25. Where were you when 2010 began?
At a friend's place in West Pennant Hills.
26. Who were you with?
Uni friends, Andrew.
27. Where will you be when 2010 ends?
At a friend's flat in Annandale.
28. Who will you be with when 2010 ends?
Uni friends, no Andrew :(
29. What was the best book you read?
Home by Marilynne Robinson30. What was your greatest musical discovery?
Florence and the Machine
31. What did you want and get?
Many things, I am lucky.
32. What did you want and not get?
A trip overseas.
33. What was your favourite film of this year?
Scott Pilgrim Vs. The World? Can't even remember what movies I watched this year.
34. What did you do on your birthday, and how old were you?
Went out to dinner with Andrew, played lawn bowls with my friends and went to the pub.
35. How many different states did you travel to in 2010?
NSW and ACT.
36. How would you describe your personal fashion concept in 2010?
Eclectic? Indecisive?
37. What kept you sane?
Andrew, God.
38. Which celebrity/public figure did you fancy the most?
meh
39. What political issue stirred you the most?
Australian elections, Wikileaks (does that count as political?), the US and the rise of the Tea Party
40. How many concerts did you see in 2010?
Um, I think three? Maybe there were more? Florence and the Machine and Cloud Control (twice).


41. Did you have a favourite concert in 2010?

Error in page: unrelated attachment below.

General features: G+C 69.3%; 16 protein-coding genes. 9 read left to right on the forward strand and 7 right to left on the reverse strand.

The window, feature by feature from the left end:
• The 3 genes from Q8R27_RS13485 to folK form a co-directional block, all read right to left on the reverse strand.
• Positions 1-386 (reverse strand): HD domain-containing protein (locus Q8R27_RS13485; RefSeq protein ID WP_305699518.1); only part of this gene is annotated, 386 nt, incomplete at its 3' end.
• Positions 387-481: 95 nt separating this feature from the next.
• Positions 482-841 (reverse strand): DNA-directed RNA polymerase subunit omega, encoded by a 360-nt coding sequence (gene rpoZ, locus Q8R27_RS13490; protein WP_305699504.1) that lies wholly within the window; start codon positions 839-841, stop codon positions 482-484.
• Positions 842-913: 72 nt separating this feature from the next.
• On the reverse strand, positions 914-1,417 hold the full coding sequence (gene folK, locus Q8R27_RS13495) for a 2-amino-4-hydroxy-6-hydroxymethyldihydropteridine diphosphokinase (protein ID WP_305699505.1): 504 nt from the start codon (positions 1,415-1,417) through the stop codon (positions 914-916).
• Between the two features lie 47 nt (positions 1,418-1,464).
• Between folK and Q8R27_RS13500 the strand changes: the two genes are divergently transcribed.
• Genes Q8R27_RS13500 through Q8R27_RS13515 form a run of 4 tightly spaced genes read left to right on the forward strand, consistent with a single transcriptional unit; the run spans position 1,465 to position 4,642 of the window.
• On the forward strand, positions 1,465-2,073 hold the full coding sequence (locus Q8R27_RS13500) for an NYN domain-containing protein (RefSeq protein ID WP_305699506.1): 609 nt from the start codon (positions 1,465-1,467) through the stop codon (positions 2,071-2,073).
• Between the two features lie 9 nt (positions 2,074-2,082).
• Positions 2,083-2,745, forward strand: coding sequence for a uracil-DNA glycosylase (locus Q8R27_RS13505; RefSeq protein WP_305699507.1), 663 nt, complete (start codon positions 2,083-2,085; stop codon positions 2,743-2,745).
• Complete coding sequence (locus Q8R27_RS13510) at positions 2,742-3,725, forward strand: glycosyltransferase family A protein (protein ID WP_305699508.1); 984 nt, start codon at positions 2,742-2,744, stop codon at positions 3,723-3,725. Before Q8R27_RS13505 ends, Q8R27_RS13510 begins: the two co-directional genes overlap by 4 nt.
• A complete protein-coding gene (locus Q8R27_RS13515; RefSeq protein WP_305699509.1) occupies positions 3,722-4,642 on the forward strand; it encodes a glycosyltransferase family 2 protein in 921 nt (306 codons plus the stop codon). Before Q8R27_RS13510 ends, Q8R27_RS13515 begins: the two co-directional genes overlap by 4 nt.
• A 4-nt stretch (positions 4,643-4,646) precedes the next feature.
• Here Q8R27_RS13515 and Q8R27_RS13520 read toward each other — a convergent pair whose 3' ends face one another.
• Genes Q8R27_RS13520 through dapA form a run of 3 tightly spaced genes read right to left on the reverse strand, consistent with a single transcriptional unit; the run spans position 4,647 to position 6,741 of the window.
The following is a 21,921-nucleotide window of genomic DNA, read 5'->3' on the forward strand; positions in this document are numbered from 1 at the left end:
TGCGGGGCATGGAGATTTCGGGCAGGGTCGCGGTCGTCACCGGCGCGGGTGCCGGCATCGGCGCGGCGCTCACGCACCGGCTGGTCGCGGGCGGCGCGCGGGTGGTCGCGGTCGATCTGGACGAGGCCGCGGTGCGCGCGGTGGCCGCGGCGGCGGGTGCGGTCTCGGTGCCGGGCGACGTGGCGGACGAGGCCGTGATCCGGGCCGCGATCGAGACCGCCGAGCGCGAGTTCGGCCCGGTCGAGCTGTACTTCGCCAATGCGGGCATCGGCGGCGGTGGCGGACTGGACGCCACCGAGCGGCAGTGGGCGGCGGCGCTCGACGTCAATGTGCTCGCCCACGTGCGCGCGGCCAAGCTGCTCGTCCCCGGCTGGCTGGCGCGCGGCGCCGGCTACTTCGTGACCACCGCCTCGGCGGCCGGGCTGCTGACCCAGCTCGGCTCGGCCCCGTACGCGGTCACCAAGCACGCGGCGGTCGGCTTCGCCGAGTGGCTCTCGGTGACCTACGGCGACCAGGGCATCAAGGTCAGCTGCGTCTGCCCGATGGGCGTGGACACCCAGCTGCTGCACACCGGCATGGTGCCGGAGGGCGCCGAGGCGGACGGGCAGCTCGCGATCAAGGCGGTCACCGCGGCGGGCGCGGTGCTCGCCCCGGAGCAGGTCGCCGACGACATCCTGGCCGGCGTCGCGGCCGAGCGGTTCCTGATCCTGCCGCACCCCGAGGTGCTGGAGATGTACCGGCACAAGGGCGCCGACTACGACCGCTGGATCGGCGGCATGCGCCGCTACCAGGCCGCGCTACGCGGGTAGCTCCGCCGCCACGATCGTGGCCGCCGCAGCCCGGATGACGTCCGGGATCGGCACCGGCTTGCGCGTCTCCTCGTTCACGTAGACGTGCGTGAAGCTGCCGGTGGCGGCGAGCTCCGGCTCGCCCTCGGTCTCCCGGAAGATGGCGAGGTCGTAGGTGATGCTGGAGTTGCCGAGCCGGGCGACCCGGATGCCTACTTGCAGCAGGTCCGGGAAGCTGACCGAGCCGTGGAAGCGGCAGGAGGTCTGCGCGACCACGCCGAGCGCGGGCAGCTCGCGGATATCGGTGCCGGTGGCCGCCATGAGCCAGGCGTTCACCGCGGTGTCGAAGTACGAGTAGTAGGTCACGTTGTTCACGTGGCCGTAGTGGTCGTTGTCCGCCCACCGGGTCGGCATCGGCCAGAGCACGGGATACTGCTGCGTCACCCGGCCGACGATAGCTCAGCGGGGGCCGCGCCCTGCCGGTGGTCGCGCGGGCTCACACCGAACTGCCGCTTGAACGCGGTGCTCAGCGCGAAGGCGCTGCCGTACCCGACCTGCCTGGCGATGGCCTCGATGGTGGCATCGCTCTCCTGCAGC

Florence and the Machine introduced me to their music, which was awesome. Cloud Control's second concert showed how good they had gotten, which was also great.
42. Who was the best new person you met?
My bible study were pretty great.
43. Did you do anything you are ashamed of this year
I'm sure I got angry about a lot of small things. Probably ranted about something stupid. Not too bothered though.
44. What was your most embarrassing moment of 2010?
Don't remember one.
45. Tell us a valuable life lesson you learned in 2010.
Everyone approaches life from different viewpoints, so they are always going to disagree. Try not to demonise the opposition.
46. What are your plans for 2011?
More of the same (work, study, bible study), hopefully with that overseas trip in there somewhere, or a house.
47. Quote a song lyric that sums up your year:


I'll love you 'til the ocean takes us all
- Til the Ocean Takes Us All, Cat Empire